Nine Ways to Improve Success with Show Patterns

By Patty Wilber

My success in executing patterns correctly has been in decline (with age?) and the reasons are varied, but I need to fix that, so here is a short list of strategies that should apply to all patterns!

A successful ranch riding pattern in Arizona for Lucy and me earlier this year.

One: Print the patterns out prior to the show.  I need print copies.  My phone is too small for me to see details and I don’t like to carry my phone in my pockets at shows.  I do like to carry the paper patterns around like a security blanket and check them at the last minute. Old school.

A reining pattern.

Two: Read every word of the pattern directions to the very end and do NOT make any assumptions.  In the cow horse pattern at the show last weekend, I assumed the turns would be to the outside, because they are most of the time.  But they were not.  Result: zero on the dry work. I have made this assumption mistake more than once.

Three: Highlight or make notes on the paper copy to make sure you really know the details of the pattern and any unusual or tricky parts.

Four: Go over the pattern with your friends or family.  That can help you find places in the directions that you may have missed.  Also it can be fun to discuss patterns and strategies with others!

Five: Memorize the (correct!) pattern by reciting it out loud, walking it in miniature, and/or drawing it in the air.  Then visualize it in the arena where you will be showing. I really helps me to see the arena and then picture myself showing in the very arena I will be showing.  You can note the location of center or other markers to help you make your pattern flow properly.  In reining and cow horse, this means hitting the center,  making your circles match on either side and getting past the end markers for stops or rollbacks. For Ranch Riding this means choosing where to execute various maneuvers or transitions to help you show off the strengths of your horse.

Six: If possible, watch other riders.  If they do the pattern correctly, you can see what parts looked tricky and what you might like to do differently or the parts that looked great that you might like to do similarly to them.  This can backfire if the riders you are watching go off pattern, which can sometimes add confusion. Usually, though, watching is really helpful. I went first in that cow horse pattern, darn it!

Seven: Focus 1. When riding the pattern, have it broken down into sections, and have a plan for the parts you think might trip you up. I have, more than once, gone off pattern when the pattern does something slightly unusual (to me, if not in reality).  In reining patterns, there are circles to the right and circles to the left and lead changes often connect them.  At this show, there were circles to the right, then you stopped and did spins.  I knew this.  I had memorized the pattern.  I did not go first, so I had watched other riders. BUT Lucy ran her circles so well and I was having so much fun with her that I failed to stop and just went right on to the left circles!  Serious fail.  Since the stop after the right circles felt out of the ordinary to me, I could have helped myself by focusing on making a really nice stop after the right circles instead of allowing my brain to go into autopilot. (But they WERE really nice circles, I tell you!)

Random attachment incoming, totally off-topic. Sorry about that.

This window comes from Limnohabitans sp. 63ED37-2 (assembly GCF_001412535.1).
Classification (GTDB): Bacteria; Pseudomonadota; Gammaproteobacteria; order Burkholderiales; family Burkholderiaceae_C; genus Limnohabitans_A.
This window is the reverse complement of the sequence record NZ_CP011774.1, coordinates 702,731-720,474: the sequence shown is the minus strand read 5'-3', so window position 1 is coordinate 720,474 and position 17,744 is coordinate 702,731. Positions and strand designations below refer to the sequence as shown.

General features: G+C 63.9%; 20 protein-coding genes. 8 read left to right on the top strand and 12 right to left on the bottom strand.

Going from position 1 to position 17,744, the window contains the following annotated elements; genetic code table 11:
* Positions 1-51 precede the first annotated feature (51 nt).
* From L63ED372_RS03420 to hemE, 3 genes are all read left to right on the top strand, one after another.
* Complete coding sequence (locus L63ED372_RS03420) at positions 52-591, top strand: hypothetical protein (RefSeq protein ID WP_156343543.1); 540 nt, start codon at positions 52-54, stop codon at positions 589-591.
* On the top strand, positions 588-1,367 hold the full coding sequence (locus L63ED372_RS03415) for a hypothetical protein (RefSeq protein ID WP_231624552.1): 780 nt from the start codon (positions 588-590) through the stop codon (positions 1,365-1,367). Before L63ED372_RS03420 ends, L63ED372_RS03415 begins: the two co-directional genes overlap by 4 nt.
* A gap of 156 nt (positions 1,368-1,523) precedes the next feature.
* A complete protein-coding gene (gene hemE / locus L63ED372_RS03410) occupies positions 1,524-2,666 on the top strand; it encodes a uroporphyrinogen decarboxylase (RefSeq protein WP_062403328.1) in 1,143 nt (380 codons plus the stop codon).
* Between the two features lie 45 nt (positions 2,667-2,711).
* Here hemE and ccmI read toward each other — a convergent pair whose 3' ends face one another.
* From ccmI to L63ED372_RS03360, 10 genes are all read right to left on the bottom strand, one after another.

Eight: Focus 2! Execute each section, forget about the past, and go on to the next section. If you make a mistake or do something really well, you cannot dwell on it.  You must move on to the next part and perform that to the best of your ability with your brain firmly in the present moment.  You can dissect the pattern after the run. In reining and cow horse patterns, a mistake earns you a zero, but not so in trail and ranch riding.  Keep going!

Nine: Have fun! Whether showing is a hobby or a job, if you are  enjoying yourself, it will be evident!  That will usually result in a happier horse, a prettier pattern, and a more enjoyable day!

Go show!

 

About BlogPatty

Here's the skinny: I have a thing for horses. They make sense to me. I have a small horse training business (it's a "boutique" training business, not because it's super fancy, but because the horses get a lot of personal attention). I also go by Dr. Wilber, and teach biology full-time at a Central New Mexico Community college.
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